This evening at dinner I read the first half of a sizable book on the subject of civil wars that pointedly ignores the historiography of civil wars as a concept in the Bible while discussing it from Greco-Roman, Arabic, and Chinese contexts. This, quite understandably, led me to ponder on the concept and writing about civil wars within the Bible to see if there is a theory and consistent biblical approach to writing about the subject of civil war. This is not intended in any way to be a systematic or complete approach, but rather a gathering of thoughts, to see if someday a larger project on this subject would be appropriate, as from my thoughts I think it would be pretty easy for such a project to be considerably lengthy, to the point of being book-sized, and that would be a substantial undertaking. Comments and questions are invited among those readers who stumble upon this and find the subject to be interesting, as usual.
The origins of civil war and its writing in the Bible appear, as one would expect, in the conflict between family members. Whether we are looking at the first murder by Cain of Abel, of the efforts of Abraham to avoid conflict between his herders and those of his nephew Lot, similar efforts on a part of Jacob to avoid strive with Esau, as well as the conflict between Joseph and his older brothers, various aspects of civil war are explored in their embryonic forms within the physical family. Similarly, Genesis also contains the first discussion of the threat of the coup d’etat with a look at Pharaoh’s treatment of his baker and butler, a theme that would be repeated throughout the Bible as well.
The remainder of the law contains discussions of internal conflict, but interestingly enough much of the discussion takes place concerning the internal violence within the nascent nation of Israel as a result of sin and rebellion. Whether we are looking at the violence relating to the tribe of Levi handling those who were responsible for the Golden Calf incident, the rebellion of Korah, or the biblical prescription of violence against a city that had adopted foreign/hostile gods, or even the violence of Phineas against the Midianite woman and her Israelite paramour, civil violence is often justified in the law as a response to sin, which is viewed as an act of rebellion against the laws and authority of God.
We find a large amount of civil war and related conflict within the historical prophets, a staggering amount if we are sensitive to it. Joshua contains stories that look at treachery (with the story of Rahab) as well as civil conflict (the story of the Gibeonites) from the point of view of those who are encouraging such internal conflict within the Canaanites as a means of furthering the conquest, even unintentionally (as is the case with the Gibeonites). Joshua ends with the threat of civil war that is ended only with the understanding that the replica altar is not meant as a rival to that of Shiloh. Judges is full of civil war, ranging from the near-extinction of Benjamin on the one hand to Gideon’s punitive actions against cities that refused him aid, to the efforts of his son Abimelech to set up a kingdom in the hill country that involved civil war in Shechem, to the warfare between Jephthah and the tribe of Ephraim. After that one need only examine the examples of civil war we have in the reign of David, including the conflict between him and Ishbosheth, between David and Absalom, between David and Sheba, and between David’s sons over the throne.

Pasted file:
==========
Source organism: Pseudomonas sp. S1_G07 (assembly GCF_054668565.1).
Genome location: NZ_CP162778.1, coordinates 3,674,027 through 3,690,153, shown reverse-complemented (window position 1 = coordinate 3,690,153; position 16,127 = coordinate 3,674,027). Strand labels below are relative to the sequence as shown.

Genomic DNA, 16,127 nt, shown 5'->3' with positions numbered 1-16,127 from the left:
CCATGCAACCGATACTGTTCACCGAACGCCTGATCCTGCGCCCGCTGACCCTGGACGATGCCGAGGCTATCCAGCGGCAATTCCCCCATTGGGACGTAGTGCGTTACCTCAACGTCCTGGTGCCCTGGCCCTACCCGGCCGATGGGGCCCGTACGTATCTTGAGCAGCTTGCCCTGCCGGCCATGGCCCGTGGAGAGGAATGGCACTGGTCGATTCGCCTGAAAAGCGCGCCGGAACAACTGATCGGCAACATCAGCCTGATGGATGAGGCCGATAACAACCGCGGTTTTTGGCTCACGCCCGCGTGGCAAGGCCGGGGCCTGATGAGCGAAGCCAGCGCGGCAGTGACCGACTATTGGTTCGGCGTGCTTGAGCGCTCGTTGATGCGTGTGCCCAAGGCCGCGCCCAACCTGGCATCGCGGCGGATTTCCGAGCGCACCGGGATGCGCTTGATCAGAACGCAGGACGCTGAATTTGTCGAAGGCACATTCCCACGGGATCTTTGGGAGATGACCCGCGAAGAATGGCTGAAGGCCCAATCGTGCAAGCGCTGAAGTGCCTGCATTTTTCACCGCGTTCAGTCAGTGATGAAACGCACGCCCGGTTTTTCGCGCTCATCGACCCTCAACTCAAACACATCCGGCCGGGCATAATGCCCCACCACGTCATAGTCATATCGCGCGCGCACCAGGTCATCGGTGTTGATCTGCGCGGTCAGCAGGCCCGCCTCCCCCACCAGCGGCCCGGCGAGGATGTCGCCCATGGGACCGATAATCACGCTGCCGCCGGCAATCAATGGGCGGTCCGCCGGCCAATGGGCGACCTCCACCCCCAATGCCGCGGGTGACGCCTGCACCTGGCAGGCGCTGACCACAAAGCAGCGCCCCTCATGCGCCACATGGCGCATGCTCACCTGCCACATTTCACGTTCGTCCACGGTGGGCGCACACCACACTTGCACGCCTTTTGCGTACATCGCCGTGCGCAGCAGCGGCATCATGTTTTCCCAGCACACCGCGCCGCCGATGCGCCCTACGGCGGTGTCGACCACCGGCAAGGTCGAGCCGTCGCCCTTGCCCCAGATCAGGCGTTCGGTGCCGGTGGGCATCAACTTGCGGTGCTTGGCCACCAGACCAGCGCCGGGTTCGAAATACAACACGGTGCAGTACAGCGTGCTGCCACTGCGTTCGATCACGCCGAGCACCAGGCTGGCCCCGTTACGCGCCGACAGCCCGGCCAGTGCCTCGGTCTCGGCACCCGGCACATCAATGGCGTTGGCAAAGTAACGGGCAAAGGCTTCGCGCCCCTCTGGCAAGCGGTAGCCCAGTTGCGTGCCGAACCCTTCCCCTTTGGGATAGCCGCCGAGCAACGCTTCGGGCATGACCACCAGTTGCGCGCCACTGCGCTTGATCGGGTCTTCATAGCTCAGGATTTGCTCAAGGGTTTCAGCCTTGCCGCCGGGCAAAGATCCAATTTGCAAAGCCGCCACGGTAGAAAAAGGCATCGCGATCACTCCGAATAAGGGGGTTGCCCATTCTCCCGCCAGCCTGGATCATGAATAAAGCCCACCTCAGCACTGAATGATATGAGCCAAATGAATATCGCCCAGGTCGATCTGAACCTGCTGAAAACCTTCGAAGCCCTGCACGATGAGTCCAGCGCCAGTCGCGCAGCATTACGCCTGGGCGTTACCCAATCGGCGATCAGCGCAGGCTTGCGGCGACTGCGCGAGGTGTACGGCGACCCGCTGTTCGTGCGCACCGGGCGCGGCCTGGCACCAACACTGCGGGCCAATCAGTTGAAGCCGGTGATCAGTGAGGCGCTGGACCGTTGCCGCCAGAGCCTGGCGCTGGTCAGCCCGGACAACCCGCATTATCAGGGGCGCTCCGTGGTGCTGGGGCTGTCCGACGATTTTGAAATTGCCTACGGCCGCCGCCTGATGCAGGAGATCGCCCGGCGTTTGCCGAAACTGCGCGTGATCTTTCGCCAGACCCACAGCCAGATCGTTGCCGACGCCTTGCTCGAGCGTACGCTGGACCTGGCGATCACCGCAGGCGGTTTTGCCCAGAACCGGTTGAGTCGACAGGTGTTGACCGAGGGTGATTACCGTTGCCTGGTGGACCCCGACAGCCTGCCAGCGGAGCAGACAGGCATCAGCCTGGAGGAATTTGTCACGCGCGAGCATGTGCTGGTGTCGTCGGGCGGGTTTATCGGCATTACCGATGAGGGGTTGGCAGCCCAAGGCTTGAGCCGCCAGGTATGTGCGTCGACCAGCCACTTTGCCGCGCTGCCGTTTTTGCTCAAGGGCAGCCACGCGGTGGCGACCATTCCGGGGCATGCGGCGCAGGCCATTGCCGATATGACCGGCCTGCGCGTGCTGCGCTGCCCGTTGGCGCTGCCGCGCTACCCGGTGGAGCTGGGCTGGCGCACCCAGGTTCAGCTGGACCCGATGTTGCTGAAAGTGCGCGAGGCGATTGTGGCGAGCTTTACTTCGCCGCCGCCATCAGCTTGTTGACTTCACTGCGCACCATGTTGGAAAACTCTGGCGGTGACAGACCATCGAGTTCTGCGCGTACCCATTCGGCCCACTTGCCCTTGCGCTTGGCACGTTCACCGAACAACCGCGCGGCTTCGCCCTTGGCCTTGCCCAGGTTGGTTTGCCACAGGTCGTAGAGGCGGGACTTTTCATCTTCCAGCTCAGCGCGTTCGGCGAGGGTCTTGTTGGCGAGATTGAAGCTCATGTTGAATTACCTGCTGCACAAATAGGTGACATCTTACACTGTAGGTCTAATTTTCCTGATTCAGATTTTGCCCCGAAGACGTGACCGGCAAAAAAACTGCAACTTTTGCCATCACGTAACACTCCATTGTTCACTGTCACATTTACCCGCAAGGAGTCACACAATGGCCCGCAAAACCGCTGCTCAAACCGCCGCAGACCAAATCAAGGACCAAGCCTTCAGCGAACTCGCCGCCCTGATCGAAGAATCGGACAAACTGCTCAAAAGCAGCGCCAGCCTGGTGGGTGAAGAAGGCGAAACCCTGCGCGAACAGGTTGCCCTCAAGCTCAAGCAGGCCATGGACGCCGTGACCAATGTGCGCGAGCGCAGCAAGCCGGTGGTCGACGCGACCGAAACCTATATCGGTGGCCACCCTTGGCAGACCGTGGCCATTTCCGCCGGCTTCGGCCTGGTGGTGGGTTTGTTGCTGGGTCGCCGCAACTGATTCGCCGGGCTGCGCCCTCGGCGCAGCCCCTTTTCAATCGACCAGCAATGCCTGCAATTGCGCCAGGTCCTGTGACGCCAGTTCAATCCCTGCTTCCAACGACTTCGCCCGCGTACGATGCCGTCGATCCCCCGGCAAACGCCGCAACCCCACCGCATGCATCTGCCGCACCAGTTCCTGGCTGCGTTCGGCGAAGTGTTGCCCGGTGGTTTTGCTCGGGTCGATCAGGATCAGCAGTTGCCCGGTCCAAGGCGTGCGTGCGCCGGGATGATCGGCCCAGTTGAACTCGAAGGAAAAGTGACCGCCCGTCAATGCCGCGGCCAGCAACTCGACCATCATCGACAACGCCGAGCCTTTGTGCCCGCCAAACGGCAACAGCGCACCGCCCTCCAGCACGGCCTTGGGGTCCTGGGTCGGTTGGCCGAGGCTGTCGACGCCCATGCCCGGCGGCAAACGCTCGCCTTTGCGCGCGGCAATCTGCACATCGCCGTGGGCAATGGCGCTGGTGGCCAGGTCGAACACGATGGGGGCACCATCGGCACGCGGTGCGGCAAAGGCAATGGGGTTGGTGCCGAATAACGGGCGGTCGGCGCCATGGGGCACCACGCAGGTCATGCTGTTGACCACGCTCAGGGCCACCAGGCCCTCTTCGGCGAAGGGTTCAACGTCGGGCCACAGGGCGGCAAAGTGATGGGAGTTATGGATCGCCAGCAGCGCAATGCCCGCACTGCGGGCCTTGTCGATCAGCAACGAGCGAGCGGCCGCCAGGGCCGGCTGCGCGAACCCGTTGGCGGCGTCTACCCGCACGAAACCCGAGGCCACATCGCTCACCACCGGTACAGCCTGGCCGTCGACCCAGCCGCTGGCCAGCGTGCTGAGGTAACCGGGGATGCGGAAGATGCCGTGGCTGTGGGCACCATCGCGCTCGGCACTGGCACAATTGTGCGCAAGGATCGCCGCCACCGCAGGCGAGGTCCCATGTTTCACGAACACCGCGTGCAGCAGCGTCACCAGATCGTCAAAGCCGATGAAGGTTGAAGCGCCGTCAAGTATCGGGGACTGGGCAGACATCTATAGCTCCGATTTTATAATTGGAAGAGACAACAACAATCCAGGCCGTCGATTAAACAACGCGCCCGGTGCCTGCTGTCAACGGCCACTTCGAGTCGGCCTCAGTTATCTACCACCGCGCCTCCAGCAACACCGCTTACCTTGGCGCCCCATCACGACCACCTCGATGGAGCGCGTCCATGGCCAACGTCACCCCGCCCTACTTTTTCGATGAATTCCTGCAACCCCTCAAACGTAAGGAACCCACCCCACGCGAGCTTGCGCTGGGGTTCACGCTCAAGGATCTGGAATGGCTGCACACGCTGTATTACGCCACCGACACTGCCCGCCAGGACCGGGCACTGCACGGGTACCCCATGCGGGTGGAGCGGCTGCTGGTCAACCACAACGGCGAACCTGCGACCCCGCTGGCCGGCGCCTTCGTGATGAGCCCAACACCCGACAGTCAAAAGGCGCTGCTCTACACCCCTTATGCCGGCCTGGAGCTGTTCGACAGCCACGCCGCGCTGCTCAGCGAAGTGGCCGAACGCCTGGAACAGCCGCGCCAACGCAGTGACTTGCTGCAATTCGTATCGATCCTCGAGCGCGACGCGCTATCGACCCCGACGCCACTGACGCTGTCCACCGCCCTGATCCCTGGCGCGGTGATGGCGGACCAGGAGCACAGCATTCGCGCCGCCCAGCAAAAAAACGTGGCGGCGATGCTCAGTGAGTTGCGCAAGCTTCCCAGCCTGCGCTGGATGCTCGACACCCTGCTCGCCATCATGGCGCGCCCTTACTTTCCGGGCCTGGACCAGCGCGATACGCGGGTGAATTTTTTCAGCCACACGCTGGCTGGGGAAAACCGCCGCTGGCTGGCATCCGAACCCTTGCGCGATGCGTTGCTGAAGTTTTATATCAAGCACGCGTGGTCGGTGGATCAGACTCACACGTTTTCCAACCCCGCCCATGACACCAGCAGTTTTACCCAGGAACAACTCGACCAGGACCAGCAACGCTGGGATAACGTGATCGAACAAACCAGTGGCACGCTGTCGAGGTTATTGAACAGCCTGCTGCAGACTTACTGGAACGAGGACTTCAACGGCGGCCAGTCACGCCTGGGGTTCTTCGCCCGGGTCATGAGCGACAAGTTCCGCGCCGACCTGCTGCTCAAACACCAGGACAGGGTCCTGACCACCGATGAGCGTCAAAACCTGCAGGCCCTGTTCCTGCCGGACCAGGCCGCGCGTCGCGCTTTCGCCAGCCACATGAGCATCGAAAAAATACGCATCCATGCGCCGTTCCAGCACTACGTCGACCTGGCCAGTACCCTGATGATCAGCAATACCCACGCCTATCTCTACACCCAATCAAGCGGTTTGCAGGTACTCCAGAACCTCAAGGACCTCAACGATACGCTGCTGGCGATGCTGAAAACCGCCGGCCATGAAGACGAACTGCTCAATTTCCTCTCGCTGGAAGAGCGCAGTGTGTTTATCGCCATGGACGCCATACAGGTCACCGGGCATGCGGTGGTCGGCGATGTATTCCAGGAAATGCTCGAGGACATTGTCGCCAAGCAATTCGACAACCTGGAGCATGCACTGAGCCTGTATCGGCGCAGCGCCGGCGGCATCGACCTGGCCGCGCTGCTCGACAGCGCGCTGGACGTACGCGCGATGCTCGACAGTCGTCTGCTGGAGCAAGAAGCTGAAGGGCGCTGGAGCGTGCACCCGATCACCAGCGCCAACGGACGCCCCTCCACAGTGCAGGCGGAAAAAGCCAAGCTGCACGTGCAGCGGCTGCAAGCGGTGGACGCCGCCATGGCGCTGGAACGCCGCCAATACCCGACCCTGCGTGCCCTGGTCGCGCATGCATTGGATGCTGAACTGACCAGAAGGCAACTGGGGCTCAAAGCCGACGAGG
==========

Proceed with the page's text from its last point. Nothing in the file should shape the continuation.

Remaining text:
The history of Israel starting from the division of Israel into two rival kingdoms is a long chain of civil wars and coups starting, where nearly every change of dynasty was occasioned by some sort of conflict, in some cases where external forcers were involved (such as the likelihood of Assyrian support of Menachem and Hoshea based on their own records), and the efforts of Pekah and Rezin to overthrow the House of David in Jerusalem and put a puppet ruler over Judah who would support their efforts to fight Assyria during the last days of both of those doomed kingdoms. Likewise, the dying period of the kingdom of Judah before Babylonian captivity is marked by internal instability and various civil wars and related internal strife, recalled movingly in such books as Jeremiah. And that is to say nothing about civil war as it is recorded in Daniel concerning the Hellenistic period, as well as the civil strife within Second Temple Judaism during the Gospels and Acts.
While the existence of civil wars is indisputable within the Bible, far less known and understood is the biblical theory about such matters. The rebellions of Sheba and Jeroboam against the rule of David and Rehoboam, respectively, are marked with a call “To your tents, O Israel,” signifying that there was some sort of theory of secession that was known within biblical times. The Bible, as might be expected, takes a rather dim view of rebellion and sedition, and there is a clear discussion of the way that authorities, even evil ones, were very quick to attempt to delegitimize the actions of those who rose up in rebellion against them–witness the need of a prophet to anoint David and Jehu as legitimate rulers, and the efforts of Jezebel to delegitimize Jehu as another Zimri. David’s behavior between his being anointed as king in 1 Samuel 16 and his rule over all of Israel after the death of Saul’s son in the first chapters of 2 Samuel demonstrates the complexity of avoiding outright rebellion by an (understandably?) jealous and paranoid ruler–most would-be revolutionaries were not nearly as restrained in their search for power, and did not wait on God to remove the existing ruler so that they could take power without massive bloodshed. This too is well worth exploring.